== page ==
When “victim” is a major part of your self-image you are destined to live an unhappy life whether you were a victim or not. Embrace victim-hood and you might as well sign up for “powerless” too, and head off to AA where both conditions are celebrated.
Yes, lots of us, men and women alike, have been on the receiving end of neglect, abuse, violence, assault, and a dozen other events that “shouldn’t” have happened. Things which we neither invited nor could have prevented.
But that doesn’t mean that, as adults, we can continue to “ride” on the sins of others as excuses for ourselves.
The alternative is to decide what we can learn from these awful inflictions, how to avoid setting ourselves up for more of the same, and how to respond self-defensively when anyone intrudes too closely for our comfort.
Or, of course, we can drink, and blame that on the individuals who mistreated us or the events that occurred.
How’s that working for you?
The alternative is to decide that you will live in ways that make you happy, remembering that you are a product of all of your experiences, not just the “bad” things. You can learn enough Cognitive Behavioral Therapy (CBT) to quit sabotaging yourself with undermining emotions. You can also learn to be assertive, not aggressive, or passive, or passive-aggressive.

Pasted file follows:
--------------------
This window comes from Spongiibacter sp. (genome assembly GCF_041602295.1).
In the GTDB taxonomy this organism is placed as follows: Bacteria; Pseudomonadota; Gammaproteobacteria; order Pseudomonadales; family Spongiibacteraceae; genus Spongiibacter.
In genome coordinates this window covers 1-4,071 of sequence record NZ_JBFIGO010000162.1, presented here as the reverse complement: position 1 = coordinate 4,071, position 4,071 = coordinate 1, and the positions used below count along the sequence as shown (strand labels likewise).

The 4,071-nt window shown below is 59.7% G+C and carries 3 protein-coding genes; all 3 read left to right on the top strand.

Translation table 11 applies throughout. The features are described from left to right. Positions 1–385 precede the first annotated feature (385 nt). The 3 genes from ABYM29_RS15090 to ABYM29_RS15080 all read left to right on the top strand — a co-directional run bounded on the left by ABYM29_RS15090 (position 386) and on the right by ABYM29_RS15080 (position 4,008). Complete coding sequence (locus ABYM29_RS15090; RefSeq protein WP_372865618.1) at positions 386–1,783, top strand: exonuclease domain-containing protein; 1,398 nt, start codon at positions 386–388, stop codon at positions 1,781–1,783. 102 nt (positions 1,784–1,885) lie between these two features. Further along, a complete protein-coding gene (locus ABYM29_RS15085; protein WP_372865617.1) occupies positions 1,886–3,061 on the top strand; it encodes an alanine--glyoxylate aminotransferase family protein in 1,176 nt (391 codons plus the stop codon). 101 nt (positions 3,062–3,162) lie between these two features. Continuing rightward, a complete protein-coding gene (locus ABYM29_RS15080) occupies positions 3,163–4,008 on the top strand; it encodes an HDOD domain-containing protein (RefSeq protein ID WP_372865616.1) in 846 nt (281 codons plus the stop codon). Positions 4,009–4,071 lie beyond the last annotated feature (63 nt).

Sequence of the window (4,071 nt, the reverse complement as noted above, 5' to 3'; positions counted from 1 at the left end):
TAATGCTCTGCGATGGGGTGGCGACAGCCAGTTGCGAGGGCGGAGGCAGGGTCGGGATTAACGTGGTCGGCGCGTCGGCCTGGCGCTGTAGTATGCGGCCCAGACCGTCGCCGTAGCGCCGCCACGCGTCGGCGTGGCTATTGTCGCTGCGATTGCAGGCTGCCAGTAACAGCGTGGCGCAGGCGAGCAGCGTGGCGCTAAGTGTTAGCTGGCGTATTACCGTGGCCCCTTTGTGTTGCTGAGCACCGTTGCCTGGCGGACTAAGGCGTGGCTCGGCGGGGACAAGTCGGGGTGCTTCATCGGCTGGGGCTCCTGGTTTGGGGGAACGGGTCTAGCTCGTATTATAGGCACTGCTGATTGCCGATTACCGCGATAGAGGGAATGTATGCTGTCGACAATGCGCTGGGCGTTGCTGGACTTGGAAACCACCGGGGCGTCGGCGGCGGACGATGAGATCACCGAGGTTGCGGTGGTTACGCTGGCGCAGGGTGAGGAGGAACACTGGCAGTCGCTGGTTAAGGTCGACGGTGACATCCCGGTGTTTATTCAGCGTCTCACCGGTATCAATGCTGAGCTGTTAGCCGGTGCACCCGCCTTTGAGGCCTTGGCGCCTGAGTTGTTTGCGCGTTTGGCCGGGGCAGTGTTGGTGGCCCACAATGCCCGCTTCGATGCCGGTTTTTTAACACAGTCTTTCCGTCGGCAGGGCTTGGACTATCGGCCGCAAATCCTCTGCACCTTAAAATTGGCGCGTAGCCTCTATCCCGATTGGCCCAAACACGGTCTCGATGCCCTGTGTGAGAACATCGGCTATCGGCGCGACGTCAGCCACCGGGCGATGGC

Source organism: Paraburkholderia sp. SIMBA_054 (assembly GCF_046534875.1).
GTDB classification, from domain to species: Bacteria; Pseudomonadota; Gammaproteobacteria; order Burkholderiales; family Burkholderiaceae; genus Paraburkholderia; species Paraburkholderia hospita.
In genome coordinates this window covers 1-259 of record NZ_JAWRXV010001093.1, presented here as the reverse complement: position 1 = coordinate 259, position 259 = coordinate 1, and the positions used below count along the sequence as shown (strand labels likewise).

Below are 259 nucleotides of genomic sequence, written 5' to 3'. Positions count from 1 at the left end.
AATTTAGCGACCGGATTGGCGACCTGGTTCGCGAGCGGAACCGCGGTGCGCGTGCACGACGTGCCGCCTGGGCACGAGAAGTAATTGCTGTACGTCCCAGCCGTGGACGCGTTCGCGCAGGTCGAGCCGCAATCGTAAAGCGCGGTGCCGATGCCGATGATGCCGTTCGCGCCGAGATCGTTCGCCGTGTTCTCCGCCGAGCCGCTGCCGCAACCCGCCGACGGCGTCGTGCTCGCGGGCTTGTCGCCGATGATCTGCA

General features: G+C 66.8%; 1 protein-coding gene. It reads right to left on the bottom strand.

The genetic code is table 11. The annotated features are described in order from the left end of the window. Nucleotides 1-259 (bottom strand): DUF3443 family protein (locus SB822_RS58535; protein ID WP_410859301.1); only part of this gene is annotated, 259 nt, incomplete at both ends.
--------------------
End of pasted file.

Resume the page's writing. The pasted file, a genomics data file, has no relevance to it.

In short, you can assume responsibility for your own emotions, behaviors, attitudes, and success.
That’s what we help you learn – you are not a powerless victim of alcoholism, but someone who chose to abuse alcohol because it worked. Until in didn’t.
Now it’s time to replace alcohol abuse with coping strategies and habitual behavior changes that actually correct the conditions you have been medicating.
Empowered – Not Powerless!
A client – who wasn’t going down the 12 Step trail – recently asked me to explain the phrase, “in recovery.”
Basically in means that a person is unwilling to give up having an alcohol focused life even if they haven’t been drinking for years.
It’s also a way to avoid getting a normal life and continuing to enjoy the “security of familiar miseries.”
What “miseries? Hanging out with losers; never having to assume responsibility; avoiding real intimacy; and so on.
It’s also an implied threat – “I’m in recovery and if you disturb me in any way it’ll be your fault when I go back to drinking!”
Nothing like exchanging passive-aggressive drinking for passive-aggressive blackmail.
Consider this self-protective definition and self-image when compared to people who have survived real diseases over which they were in fact powerless.
Cancer for example. Cancer free after 5 years? You’re recovered! Not “in recovery.”
Alcohol abusers are too. Mostly before a year has gone by. That’s what the majority of us do. We recover.
Do you want to recover too? It’s a lot easier, and much more rewarding, than being “in recovery.”
It’s also what real adults do.